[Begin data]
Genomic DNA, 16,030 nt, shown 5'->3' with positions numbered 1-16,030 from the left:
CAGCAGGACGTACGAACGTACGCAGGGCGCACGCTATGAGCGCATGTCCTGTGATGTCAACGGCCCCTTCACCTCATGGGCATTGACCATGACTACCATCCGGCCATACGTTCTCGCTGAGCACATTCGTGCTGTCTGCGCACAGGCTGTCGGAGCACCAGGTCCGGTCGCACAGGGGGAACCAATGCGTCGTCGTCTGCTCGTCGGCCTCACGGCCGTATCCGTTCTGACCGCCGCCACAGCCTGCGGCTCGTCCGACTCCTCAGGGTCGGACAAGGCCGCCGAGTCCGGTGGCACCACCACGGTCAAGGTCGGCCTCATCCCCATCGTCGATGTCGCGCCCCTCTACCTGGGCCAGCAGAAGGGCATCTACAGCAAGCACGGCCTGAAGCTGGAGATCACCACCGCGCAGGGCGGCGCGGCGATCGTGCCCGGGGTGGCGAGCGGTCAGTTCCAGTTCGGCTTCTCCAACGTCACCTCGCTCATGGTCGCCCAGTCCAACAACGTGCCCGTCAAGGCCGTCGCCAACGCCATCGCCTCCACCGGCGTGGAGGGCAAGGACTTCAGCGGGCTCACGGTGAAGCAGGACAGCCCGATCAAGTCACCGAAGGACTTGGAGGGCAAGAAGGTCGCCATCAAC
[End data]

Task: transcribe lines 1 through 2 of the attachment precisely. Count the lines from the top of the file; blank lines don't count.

Genomic DNA, 16,030 nt, shown 5'->3' with positions numbered 1-16,030 from the left:
CAGCAGGACGTACGAACGTACGCAGGGCGCACGCTATGAGCGCATGTCCTGTGATGTCAACGGCCCCTTCACCTCATGGGCATTGACCATGACTACCATCCGGCCATACGTTCTCGCTGAGCACATTCGTGCTGTCTGCGCACAGGCTGTCGGAGCACCAGGTCCGGTCGCACAGGGGGAACCAATGCGTCGTCGTCTGCTCGTCGGCCTCACGGCCGTATCCGTTCTGACCGCCGCCACAGCCTGCGGCTCGTCCGACTCCTCAGGGTCGGACAAGGCCGCCGAGTCCGGTGGCACCACCACGGTCAAGGTCGGCCTCATCCCCATCGTCGATGTCGCGCCCCTCTACCTGGGCCAGCAGAAGGGCATCTACAGCAAGCACGGCCTGAAGCTGGAGATCACCACCGCGCAGGGCGGCGCGGCGATCGTGCCCGGGGTGGCGAGCGGTCAGTTCCAGTTCGGCTTCTCCAACGTCACCTCGCTCATGGTCGCCCAGTCCAACAACGTGCCCGTCAAGGCCGTCGCCAACGCCATCGCCTCCACCGGCGTGGAGGGCAAGGACTTCAGCGGGCTCACGGTGAAGCAGGACAGCCCGATCAAGTCACCGAAGGACTTGGAGGGCAAGAAGGTCGCCATCAAC